Older Adults in Fairfax Can Be Protected from Fraud

April 28, 2011

Scam artists take advantage of the fact that older adults are often more trusting than younger people and are more likely to reveal personal information about both themselves and their family members in casual conversation. Crooks recognize that many elderly tend to feel embarrassed when defrauded, as if they should have recognized the scam and will therefore avoid reporting the incident to authorities or family members.

So how can you as a caregiver prevent your family members from becoming easy prey to such criminals? Here are a few simple steps you can take.

Be in the Know

Make sure that you’re aware of common schemes that defrauders use on the elderly. If you are alert to such scams, you can warn your loved ones, and look out for potential thieves yourself. Frequently used gimmicks include the following:

  • Telemarketing scams. A scam artist may call either advertising a non-existent product or inviting the elderly individual to participate in a survey. The elderly person will then be asked to provide a credit card number so that a purchase can be completed or or an account can be credited.
  • The grandparent scam. A thief may call, posing as a grandchild who is in some sort of emergency situation – perhaps in jail, or stranded abroad –and will ask for money to be wired immediately. Usually the thief begs the grandparent not to reveal the situation to other family members, claiming that he or she will get in trouble.
  • The foreign lottery scam. Your loved one may receive an email or a letter requesting that he or she send personal information and funds in order to receive a large prize. Crooks then possess not only the money sent, but also information that can be used for identity theft.
  • The rent-to-own contract scheme. Elderly individuals may be offered what may at first seem like an incredible rent-to-own deal, but may not read the fine print which states that if they miss a payment or are even a little bit late, they agree to forfeit both the property and the money paid to date.
  • The home repair scam. This scam can come in a number of forms, ranging from handymen who come into the area for a day, charge exorbitant fees, and disappear after doing little to no work, to criminals who gain entrance to the home by posing as professionals from an electric or gas company, and then burgle the house.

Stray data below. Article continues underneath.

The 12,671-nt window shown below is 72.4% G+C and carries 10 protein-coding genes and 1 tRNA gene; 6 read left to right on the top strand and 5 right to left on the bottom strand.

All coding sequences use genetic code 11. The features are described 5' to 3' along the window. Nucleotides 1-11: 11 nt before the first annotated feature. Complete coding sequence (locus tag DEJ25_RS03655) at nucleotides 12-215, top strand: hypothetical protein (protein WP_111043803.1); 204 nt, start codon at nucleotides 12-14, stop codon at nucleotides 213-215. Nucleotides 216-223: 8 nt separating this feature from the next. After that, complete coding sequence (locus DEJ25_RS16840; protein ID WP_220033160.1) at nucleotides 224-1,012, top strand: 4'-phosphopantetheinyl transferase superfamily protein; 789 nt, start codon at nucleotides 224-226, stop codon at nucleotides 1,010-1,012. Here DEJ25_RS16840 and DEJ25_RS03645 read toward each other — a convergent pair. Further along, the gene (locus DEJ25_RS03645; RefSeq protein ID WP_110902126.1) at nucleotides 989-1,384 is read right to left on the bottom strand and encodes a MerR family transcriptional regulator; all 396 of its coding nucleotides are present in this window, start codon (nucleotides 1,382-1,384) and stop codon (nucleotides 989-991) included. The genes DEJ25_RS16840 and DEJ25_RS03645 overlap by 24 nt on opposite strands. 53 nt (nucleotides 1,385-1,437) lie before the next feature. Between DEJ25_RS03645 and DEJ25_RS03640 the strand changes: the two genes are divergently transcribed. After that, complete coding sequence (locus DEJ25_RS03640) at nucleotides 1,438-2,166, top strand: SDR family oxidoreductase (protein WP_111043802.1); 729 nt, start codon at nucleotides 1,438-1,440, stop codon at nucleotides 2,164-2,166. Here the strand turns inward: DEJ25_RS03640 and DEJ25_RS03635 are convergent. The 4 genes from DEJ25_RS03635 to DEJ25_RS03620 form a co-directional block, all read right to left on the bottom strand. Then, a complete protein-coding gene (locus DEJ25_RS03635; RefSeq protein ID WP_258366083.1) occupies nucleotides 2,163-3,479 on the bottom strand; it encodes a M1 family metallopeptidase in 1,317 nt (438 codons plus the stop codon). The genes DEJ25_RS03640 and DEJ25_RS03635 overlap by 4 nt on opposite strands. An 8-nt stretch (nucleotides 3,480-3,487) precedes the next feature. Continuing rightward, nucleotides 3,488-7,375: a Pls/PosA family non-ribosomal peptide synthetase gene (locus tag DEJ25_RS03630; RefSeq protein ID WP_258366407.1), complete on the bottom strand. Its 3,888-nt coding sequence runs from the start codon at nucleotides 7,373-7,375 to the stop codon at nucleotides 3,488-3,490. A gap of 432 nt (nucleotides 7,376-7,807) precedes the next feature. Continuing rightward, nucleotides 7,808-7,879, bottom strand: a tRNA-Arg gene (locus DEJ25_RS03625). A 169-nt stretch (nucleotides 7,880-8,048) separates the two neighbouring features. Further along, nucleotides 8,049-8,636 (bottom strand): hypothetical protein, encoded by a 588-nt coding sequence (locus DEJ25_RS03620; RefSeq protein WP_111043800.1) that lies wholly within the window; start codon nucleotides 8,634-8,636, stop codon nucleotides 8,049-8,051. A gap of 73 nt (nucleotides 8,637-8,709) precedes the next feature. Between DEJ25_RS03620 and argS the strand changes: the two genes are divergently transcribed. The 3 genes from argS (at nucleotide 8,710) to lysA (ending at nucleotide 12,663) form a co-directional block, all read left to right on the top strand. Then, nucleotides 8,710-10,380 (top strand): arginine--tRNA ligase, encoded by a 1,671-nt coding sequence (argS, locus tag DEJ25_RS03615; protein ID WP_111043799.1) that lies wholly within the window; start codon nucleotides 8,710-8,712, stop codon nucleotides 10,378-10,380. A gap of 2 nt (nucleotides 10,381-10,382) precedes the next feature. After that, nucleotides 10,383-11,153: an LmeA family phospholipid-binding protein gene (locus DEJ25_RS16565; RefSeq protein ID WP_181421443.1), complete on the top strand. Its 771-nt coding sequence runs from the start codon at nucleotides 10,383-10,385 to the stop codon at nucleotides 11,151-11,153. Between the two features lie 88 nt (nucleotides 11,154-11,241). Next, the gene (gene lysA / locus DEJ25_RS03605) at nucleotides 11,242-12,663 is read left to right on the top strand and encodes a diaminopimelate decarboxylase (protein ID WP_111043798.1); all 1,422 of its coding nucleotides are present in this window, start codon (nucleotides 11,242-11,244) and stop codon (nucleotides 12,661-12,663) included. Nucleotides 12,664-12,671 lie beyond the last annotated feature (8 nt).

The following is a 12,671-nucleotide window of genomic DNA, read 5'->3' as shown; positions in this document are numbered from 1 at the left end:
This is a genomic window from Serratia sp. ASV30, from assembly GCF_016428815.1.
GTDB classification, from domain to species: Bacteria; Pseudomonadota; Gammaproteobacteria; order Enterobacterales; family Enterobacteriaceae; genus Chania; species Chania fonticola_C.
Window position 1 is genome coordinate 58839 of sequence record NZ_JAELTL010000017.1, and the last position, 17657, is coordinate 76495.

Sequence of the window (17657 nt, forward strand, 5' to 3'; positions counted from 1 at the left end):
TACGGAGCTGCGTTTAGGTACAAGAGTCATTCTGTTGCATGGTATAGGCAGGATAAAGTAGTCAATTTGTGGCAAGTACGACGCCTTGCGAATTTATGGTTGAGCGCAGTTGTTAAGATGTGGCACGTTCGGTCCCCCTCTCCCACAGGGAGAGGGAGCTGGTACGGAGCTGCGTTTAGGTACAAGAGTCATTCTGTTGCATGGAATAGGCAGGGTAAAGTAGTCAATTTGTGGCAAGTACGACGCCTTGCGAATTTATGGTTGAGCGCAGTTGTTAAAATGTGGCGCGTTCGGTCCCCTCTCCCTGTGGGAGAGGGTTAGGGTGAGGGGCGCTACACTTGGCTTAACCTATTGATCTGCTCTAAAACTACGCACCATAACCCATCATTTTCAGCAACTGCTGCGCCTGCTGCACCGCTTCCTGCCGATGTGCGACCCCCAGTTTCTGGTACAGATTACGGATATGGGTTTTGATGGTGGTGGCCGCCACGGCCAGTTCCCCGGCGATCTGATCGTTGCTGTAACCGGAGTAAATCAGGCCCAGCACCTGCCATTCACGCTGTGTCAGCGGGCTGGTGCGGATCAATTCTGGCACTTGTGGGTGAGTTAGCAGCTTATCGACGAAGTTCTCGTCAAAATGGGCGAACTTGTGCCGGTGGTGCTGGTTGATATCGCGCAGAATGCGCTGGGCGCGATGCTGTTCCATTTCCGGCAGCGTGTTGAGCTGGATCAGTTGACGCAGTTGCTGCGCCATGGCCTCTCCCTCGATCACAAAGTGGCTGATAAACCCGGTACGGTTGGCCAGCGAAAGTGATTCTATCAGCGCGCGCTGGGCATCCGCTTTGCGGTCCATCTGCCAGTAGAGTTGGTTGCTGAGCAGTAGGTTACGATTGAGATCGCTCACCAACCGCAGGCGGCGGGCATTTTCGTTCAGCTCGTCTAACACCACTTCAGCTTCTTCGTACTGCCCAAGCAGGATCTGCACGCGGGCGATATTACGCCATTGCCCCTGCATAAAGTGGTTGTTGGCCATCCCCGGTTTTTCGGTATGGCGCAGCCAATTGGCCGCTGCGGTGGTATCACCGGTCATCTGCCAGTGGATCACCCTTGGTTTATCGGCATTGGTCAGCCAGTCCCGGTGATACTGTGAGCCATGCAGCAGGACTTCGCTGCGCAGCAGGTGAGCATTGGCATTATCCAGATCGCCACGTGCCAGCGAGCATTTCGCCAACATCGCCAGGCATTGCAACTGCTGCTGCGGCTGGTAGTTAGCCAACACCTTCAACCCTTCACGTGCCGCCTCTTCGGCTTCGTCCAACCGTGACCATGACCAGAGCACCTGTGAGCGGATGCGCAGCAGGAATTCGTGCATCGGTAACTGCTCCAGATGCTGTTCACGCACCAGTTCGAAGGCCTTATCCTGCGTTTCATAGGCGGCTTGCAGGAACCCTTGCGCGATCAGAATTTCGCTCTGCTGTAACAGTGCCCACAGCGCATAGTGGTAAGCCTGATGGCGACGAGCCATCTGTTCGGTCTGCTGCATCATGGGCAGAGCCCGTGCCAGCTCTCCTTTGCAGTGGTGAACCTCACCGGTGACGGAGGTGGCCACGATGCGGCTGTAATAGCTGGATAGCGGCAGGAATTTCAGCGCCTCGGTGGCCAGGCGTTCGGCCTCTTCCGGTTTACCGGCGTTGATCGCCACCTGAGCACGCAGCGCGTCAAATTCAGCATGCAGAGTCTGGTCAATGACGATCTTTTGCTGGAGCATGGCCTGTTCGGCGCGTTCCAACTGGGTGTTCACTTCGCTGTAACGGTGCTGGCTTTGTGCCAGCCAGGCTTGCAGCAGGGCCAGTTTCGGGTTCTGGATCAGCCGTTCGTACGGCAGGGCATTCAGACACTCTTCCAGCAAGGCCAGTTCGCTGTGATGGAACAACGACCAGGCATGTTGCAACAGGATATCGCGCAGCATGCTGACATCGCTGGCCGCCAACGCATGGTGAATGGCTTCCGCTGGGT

These are just a few of the schemes commonly used by criminals who prey on the elderly,and clever crooks are inventing new ones every day. Staying aware of the latest schemes can help you to continue to protect your loved ones.

Be on the Lookout

Warn your loved ones against giving out too much information to strangers, especially those who call or email unsolicited. Recommend that they request an ID from anyone who comes to the house to perform a service so that they do not unwittingly invite unsavory characters into the home. Remind them that if they would like to donate to a charity, they can contact the Better Business Bureau to make sure that the organization is legitimate. Often, a healthy dose of skepticism can go a long way toward fending off scam artists.

If a family member does become a victim of  fraud, encourage him/her to report the matter to the authorities as soon as possible so that others are not similarly taken advantage of. Assure that individual that anyone, regardless of age, can be taken in by criminal schemes and that there is no need for embarrassment.

Have any comments? As always, please share them with us below or on our Caregiver Forum.

Alisa Meredith, Writer

Guest writer Alisa Meredith is a blogger and social media professional with Scalable Social Media. Every once in a while, someone at Home Instead does something that compels her to stop Tweeting and write something real! This is one of those times.

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